MARK A. BUTTERWORTH

NAWCC Life Member
NAWCC Member
Jul 4, 2009
2,488
156
63
Muscatine, Iowa 52761
Country
Region
Just for a bit of explanation, a dirty movement reduces the amount of swing on the balance wheel. A reduced swing translates to a faster oscillation, and speeds up the clock. There is rarely enough adjustment available to compensate.
Right. Adjusting the balance is almost never needed. Your problem is not enough power getting to the balance
 

harold bain

NAWCC Member
Deceased
Nov 4, 2002
40,853
179
63
73
Whitby, Ontario, Canada
Country
Region
Do a message board search on floating balance clocks. They should not be cleaned the same as the rest of the clock, and also should not be oiled after cleaning them.
 

Willie X

Registered User
Feb 9, 2008
14,351
1,599
113
If your clock has a small bridge on the back plate containing the escape wheel and a couple of other wheels with short arbors, it is a good movement worthy of a full repair. This older movement is completely different from the trouble prone movements that started about 1968-70. Unfortunately no parts are available for these older movements. You can get parts for the post 68-70 movements but it is far better, and less expensive in the long run, to simply replace them.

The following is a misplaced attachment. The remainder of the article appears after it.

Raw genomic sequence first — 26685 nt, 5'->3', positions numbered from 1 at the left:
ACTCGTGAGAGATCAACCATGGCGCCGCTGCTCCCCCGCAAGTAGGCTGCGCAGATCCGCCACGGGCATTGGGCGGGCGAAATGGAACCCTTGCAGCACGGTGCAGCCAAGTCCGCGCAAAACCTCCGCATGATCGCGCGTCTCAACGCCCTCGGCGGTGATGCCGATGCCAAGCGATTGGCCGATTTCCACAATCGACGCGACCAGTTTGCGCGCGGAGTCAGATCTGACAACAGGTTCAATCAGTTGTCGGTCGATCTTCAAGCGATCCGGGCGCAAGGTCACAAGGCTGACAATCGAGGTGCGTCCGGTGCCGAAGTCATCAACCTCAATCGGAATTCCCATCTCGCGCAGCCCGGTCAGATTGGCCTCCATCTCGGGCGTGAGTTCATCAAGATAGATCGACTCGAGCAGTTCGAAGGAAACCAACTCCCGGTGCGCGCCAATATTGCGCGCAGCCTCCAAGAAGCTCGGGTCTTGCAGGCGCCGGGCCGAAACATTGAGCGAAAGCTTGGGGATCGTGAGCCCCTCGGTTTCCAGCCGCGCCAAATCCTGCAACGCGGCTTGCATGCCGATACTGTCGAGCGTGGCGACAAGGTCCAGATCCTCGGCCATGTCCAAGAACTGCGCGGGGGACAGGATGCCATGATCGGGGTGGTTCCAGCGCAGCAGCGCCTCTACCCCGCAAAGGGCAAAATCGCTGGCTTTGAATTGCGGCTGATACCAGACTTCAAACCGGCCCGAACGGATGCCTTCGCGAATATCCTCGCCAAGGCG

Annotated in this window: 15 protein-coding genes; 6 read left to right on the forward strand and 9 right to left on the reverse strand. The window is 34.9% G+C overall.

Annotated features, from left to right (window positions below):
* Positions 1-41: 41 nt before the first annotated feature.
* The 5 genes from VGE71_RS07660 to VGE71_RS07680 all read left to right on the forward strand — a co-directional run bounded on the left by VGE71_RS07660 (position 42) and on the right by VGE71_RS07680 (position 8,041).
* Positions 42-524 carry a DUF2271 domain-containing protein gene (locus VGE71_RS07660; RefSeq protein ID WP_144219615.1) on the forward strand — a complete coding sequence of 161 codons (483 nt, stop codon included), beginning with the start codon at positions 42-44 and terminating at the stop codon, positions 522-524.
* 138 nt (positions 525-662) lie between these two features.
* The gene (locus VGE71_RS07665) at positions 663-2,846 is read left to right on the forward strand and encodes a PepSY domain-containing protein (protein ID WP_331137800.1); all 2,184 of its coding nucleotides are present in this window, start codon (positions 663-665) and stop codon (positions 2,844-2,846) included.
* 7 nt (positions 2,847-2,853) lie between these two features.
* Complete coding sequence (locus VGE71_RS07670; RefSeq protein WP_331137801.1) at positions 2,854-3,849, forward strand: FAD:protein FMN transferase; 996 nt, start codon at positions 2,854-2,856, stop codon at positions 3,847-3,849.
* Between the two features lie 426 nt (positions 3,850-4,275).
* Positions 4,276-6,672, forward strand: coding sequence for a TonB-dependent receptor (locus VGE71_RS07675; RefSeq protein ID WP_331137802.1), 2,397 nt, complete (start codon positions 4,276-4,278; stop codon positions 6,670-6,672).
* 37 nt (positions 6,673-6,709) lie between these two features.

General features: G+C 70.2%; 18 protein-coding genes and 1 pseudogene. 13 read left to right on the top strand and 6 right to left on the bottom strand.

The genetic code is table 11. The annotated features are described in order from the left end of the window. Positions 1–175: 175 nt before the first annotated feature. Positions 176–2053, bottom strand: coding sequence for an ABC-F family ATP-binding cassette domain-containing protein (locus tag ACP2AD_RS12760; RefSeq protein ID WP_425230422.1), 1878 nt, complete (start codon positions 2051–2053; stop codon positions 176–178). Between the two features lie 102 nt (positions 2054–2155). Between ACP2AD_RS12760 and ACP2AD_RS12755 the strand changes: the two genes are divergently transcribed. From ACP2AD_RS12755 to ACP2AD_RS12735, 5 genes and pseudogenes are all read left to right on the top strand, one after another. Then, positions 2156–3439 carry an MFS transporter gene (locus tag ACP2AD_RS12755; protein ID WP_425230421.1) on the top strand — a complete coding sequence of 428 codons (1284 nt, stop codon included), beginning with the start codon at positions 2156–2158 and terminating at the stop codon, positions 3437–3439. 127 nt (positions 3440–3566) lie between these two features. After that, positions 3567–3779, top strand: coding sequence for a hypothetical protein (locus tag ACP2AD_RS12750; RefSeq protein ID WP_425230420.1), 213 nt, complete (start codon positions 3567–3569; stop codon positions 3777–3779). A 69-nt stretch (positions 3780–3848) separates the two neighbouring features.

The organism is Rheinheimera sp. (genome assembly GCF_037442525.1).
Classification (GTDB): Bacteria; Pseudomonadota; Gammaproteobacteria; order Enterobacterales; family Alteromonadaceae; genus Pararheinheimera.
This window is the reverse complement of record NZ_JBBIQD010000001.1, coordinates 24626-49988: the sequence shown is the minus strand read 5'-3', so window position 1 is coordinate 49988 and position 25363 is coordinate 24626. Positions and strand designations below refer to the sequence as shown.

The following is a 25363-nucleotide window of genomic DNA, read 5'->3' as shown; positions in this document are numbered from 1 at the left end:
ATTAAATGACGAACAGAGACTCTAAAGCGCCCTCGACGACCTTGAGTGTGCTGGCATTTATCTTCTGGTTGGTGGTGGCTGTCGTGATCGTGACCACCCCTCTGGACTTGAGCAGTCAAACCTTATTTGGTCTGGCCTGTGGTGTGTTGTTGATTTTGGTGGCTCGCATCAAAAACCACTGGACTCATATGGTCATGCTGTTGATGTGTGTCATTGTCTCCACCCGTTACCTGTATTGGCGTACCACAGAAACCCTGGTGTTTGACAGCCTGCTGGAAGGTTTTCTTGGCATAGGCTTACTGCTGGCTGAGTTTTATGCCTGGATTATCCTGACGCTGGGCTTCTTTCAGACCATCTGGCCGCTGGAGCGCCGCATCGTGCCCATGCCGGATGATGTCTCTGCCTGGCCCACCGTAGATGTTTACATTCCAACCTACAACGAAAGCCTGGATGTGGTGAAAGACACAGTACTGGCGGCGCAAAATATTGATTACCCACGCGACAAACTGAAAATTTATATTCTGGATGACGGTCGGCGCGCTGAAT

Willie X
 

Tinker Dwight

Registered User
Oct 11, 2010
13,666
77
0
Calif. USA
There are two basic types of escapements. There is the recoil
and the deadbeat.
In the recoil, the escapement constantly pushes against the timing
element, except for the instant of the drop. It both pushes it faster
as it swings across the center and then pushes against the swing to